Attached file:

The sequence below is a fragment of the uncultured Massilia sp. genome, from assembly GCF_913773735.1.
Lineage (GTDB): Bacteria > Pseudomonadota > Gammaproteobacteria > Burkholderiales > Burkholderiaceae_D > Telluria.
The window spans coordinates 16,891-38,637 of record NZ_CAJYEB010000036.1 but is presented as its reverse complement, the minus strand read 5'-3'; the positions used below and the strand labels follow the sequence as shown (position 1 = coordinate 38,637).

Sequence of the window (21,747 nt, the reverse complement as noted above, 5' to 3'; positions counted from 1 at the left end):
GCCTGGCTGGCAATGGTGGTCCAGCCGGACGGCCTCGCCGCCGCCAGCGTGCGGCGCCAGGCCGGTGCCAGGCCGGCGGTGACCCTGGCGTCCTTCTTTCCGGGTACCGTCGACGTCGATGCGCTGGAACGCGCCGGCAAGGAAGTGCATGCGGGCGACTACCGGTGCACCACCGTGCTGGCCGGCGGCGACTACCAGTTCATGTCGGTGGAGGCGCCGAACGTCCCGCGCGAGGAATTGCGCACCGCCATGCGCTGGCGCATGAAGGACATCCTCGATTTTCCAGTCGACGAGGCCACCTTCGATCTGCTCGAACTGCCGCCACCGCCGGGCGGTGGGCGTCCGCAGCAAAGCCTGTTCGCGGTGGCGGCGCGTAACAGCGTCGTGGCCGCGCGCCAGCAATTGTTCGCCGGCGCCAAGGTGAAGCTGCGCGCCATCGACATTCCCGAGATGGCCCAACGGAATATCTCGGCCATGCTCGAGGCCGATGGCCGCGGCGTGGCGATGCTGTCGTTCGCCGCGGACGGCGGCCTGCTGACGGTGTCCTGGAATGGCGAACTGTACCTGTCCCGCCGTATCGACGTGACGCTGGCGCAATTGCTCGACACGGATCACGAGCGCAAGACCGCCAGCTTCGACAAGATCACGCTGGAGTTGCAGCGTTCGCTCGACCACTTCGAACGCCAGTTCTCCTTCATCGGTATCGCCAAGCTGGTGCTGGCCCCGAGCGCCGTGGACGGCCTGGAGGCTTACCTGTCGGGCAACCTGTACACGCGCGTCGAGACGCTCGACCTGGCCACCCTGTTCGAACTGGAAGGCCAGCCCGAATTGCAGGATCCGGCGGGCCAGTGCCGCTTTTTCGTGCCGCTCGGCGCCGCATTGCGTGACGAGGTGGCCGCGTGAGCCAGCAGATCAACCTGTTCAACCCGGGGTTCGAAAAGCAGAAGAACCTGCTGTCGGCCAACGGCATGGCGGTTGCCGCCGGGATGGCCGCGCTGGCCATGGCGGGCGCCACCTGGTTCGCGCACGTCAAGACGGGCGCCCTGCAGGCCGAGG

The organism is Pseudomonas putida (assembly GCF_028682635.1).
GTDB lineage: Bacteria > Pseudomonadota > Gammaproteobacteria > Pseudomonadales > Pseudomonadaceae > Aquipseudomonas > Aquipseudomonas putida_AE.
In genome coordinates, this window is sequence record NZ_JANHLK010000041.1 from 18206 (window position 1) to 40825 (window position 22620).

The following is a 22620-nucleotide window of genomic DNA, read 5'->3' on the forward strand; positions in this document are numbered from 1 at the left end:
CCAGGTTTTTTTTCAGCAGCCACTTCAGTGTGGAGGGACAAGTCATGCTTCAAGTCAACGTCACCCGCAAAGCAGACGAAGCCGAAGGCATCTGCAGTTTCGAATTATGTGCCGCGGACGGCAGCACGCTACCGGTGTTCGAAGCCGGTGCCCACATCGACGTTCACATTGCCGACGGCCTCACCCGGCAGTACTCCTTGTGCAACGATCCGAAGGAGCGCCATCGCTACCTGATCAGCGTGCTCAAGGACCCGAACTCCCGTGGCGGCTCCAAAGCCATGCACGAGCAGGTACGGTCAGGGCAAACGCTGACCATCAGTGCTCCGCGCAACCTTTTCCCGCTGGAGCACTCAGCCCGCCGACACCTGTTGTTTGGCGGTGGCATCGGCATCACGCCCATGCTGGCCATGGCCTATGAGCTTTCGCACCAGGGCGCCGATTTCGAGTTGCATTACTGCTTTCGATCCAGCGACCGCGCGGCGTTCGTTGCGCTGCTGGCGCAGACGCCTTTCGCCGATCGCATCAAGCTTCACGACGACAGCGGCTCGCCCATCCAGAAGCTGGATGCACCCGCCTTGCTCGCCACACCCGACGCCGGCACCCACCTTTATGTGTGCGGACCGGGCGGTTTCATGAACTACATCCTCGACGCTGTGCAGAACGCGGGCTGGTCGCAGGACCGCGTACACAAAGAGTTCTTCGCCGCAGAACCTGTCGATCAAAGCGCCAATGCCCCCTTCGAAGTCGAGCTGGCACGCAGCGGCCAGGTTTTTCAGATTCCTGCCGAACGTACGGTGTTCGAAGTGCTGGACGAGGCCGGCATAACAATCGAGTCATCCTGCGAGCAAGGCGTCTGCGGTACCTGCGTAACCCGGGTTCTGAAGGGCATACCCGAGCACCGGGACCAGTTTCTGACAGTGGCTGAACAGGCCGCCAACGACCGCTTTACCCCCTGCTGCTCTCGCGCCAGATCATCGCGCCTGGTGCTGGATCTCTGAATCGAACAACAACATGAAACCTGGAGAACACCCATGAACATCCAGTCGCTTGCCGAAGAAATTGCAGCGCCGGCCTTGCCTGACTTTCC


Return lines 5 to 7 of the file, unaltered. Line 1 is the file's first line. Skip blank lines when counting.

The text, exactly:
GCCTGGCTGGCAATGGTGGTCCAGCCGGACGGCCTCGCCGCCGCCAGCGTGCGGCGCCAGGCCGGTGCCAGGCCGGCGGTGACCCTGGCGTCCTTCTTTCCGGGTACCGTCGACGTCGATGCGCTGGAACGCGCCGGCAAGGAAGTGCATGCGGGCGACTACCGGTGCACCACCGTGCTGGCCGGCGGCGACTACCAGTTCATGTCGGTGGAGGCGCCGAACGTCCCGCGCGAGGAATTGCGCACCGCCATGCGCTGGCGCATGAAGGACATCCTCGATTTTCCAGTCGACGAGGCCACCTTCGATCTGCTCGAACTGCCGCCACCGCCGGGCGGTGGGCGTCCGCAGCAAAGCCTGTTCGCGGTGGCGGCGCGTAACAGCGTCGTGGCCGCGCGCCAGCAATTGTTCGCCGGCGCCAAGGTGAAGCTGCGCGCCATCGACATTCCCGAGATGGCCCAACGGAATATCTCGGCCATGCTCGAGGCCGATGGCCGCGGCGTGGCGATGCTGTCGTTCGCCGCGGACGGCGGCCTGCTGACGGTGTCCTGGAATGGCGAACTGTACCTGTCCCGCCGTATCGACGTGACGCTGGCGCAATTGCTCGACACGGATCACGAGCGCAAGACCGCCAGCTTCGACAAGATCACGCTGGAGTTGCAGCGTTCGCTCGACCACTTCGAACGCCAGTTCTCCTTCATCGGTATCGCCAAGCTGGTGCTGGCCCCGAGCGCCGTGGACGGCCTGGAGGCTTACCTGTCGGGCAACCTGTACACGCGCGTCGAGACGCTCGACCTGGCCACCCTGTTCGAACTGGAAGGCCAGCCCGAATTGCAGGATCCGGCGGGCCAGTGCCGCTTTTTCGTGCCGCTCGGCGCCGCATTGCGTGACGAGGTGGCCGCGTGAGCCAGCAGATCAACCTGTTCAACCCGGGGTTCGAAAAGCAGAAGAACCTGCTGTCGGCCAACGGCATGGCGGTTGCCGCCGGGATGGCCGCGCTGGCCATGGCGGGCGCCACCTGGTTCGCGCACGTCAAGACGGGCGCCCTGCAGGCCGAGG

The organism is Pseudomonas putida (assembly GCF_028682635.1).
GTDB lineage: Bacteria > Pseudomonadota > Gammaproteobacteria > Pseudomonadales > Pseudomonadaceae > Aquipseudomonas > Aquipseudomonas putida_AE.